National Geographic : 1946 Nov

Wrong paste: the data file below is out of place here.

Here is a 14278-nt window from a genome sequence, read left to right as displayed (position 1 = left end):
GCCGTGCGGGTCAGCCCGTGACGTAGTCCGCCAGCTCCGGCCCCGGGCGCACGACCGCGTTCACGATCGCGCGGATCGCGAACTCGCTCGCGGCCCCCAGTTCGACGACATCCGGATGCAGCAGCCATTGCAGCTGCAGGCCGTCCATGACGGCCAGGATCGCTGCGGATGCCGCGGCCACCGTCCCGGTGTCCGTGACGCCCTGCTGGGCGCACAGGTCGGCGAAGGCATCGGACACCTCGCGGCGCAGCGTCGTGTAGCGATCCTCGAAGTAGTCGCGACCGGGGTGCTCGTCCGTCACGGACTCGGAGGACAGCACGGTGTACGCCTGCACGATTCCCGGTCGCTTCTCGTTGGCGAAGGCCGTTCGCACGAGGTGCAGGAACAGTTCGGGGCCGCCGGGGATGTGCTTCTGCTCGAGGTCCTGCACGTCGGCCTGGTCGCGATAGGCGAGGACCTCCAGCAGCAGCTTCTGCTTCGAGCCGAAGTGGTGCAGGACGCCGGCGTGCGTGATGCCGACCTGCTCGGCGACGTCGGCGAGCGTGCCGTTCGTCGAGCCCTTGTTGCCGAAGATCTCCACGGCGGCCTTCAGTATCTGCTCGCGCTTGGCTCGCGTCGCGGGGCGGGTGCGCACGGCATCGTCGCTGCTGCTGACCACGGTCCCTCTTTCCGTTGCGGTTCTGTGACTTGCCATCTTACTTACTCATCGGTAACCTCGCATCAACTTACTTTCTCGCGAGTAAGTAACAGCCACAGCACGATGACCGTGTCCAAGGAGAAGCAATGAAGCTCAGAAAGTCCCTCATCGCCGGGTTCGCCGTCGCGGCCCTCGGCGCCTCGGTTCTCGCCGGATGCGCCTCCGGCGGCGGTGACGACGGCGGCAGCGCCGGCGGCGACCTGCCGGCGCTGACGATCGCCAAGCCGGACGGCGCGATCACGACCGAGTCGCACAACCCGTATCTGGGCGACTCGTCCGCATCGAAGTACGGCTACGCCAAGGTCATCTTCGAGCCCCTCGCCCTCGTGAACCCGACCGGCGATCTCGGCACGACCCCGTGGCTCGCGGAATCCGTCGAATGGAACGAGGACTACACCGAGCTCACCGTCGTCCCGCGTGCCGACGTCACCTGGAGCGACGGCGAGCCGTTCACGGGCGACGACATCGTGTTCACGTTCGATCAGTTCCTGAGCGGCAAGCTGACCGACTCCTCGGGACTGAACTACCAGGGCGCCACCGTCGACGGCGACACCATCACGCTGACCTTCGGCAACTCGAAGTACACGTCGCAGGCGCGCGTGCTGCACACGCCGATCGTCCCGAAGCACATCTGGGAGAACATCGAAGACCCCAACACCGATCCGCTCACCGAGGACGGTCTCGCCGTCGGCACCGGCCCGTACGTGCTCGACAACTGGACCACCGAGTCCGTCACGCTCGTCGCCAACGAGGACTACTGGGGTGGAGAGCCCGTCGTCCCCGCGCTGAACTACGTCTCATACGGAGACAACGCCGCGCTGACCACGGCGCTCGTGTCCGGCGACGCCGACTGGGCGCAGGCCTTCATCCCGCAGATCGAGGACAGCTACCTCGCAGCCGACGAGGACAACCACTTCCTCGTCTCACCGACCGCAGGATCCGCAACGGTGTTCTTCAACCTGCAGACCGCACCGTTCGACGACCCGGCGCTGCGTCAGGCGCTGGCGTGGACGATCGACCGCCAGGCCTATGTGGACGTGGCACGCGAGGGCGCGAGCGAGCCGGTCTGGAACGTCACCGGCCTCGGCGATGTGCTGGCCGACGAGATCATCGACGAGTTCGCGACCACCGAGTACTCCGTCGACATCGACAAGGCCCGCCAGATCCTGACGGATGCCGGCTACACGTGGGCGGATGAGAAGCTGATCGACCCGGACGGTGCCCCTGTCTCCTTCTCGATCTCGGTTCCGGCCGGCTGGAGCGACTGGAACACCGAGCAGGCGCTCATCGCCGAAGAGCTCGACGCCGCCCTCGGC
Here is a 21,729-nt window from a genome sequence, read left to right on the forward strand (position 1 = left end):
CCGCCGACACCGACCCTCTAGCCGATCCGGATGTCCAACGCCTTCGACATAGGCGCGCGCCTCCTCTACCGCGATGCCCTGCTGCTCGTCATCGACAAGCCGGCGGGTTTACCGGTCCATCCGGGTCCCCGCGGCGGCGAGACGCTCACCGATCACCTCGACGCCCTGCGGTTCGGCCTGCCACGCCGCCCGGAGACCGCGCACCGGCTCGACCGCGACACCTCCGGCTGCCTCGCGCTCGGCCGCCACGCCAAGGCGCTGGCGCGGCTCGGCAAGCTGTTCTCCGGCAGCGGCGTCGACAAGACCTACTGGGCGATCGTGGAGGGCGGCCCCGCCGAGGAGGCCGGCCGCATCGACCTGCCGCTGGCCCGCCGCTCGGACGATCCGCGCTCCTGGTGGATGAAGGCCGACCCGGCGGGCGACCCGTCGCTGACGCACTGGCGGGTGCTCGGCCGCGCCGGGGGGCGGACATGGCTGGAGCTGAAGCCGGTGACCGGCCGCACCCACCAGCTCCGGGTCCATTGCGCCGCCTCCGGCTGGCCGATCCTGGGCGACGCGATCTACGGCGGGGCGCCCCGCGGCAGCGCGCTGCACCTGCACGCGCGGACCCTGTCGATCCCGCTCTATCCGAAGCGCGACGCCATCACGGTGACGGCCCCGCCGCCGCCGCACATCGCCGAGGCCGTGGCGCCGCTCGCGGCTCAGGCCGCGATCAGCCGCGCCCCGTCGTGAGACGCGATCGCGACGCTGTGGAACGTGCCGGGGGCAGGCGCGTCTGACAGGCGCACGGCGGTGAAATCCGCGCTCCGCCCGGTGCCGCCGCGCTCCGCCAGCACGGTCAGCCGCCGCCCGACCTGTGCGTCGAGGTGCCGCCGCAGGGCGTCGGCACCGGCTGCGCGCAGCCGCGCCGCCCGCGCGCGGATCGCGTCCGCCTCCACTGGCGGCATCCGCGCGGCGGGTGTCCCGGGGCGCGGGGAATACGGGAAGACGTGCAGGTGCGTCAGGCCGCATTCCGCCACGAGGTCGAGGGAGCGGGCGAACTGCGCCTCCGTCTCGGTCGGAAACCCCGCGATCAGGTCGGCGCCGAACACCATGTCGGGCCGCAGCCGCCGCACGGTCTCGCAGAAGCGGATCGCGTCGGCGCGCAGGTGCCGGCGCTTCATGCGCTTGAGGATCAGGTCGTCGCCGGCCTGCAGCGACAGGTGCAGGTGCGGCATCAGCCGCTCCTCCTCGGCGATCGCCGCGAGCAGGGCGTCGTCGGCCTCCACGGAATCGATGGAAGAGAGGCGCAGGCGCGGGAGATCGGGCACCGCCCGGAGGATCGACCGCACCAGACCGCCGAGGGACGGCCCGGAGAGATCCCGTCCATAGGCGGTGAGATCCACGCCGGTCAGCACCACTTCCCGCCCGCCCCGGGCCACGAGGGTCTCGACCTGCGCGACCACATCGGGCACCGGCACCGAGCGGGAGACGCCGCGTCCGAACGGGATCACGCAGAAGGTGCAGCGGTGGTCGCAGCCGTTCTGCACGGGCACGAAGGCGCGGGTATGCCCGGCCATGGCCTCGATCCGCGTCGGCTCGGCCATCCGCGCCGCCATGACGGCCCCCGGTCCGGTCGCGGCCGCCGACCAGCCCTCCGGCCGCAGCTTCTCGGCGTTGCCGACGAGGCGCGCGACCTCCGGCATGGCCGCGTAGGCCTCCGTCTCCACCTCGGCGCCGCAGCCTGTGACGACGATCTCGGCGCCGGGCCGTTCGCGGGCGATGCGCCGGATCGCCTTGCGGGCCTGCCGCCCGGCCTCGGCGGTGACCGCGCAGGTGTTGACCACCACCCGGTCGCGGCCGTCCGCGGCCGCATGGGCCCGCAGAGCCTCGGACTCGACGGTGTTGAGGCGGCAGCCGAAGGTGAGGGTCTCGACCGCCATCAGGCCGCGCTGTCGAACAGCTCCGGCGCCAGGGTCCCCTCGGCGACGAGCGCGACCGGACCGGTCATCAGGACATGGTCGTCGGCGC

Market and Wharf at a Roman Port THE NEAR EAST today perpetuates the bazaar, where in a single street or under a single roof are grouped all the competing dealers in a commodity. From such bazaars, still to be seen in Athens, Istanbul, or Tunis, this Roman covered market differs little except for the architectural vast ness of the brick-faced and plastered-concrete vaults thrown over the line of shops by the imperial builders. Daylight from high overhead streams into the dark, cool niches where the lanternmakers, cutlers, coppersmiths, and other metalworkers display their wares. At the end of the broad central public way, the whole vault is left open to admit light and air. Such a market can still be seen in Rome amid the ex cavated ruins of Trajan's Forum in the heart of the city. If it were built to take advantage of the proximity of the warehouses and landing stages of a seaport, instead of the tall buildings of metropolitan Rome, it might open on paved quays and jutting wharves against which the sailing cargo vessels would be moored stern first. The bales and bundles are strewn about, waiting for the porters and carters, who are asleep or idle during the heavy heat of midday. In the sunlit open, a chance crowd of shoppers has gathered to watch a mountebank girl perform her juggling act. Such quays, paved with slabs of marble, were common to the larger maritime cities in the Greek East and the Roman West of the Mediterranean. For Rome itself, Ostia was the port; and here a magnificent harbor town sprang up, with capacious storehouses for the grain on which the lower classes depended. Therewere market places, open and covered, baths and a theater, temples and shrines, and brick apartment houses many stories high, with overhanging bal conies giving them an almost modernistic appearance. In another mouth of the Tiber, close by,Trajan con structed a supplementary harbor. This was agreat sheltered basin with wharves and docks protected bymoles and break waters marked by a lighthouse toward theopen sea. The Mediterranean economy depended principally on grain, oil, and wine. Sincewine had tobeaged, areserve could be stored to carry over bad vintage years; and the hardiness and long life ofthe olive trees ensured asupply of oil. Grain, more perishable and rapidly consumed, was the most precarious factorinRoman economic and, conse quently, political life. The Romans fell heir toahighly organized system of exchange of goods whichthey exploited and expanded through every corner of their inland sea. Under theEmpire, caravans brought rugs out ofPersia and even silk outof China. A fleet sailed annually toCeylon and perhaps to India, bringing back gemsand spices and other rarities up the Red Sea and thence bycanal tothe Nile and Alexandria. The Suez Canal thus had apredecessor which had been opened first under the ancient Pharaohs. Ithad been kept open with extreme difficulty,however, and was hardly ofany commercial importance except for afewcenturies under Roman rule. It would beanexaggeration tosaythat it ever represented the "lifeline ofempire" fortheRomans of Italy; yet the parallel withBritish imperial trade isthere.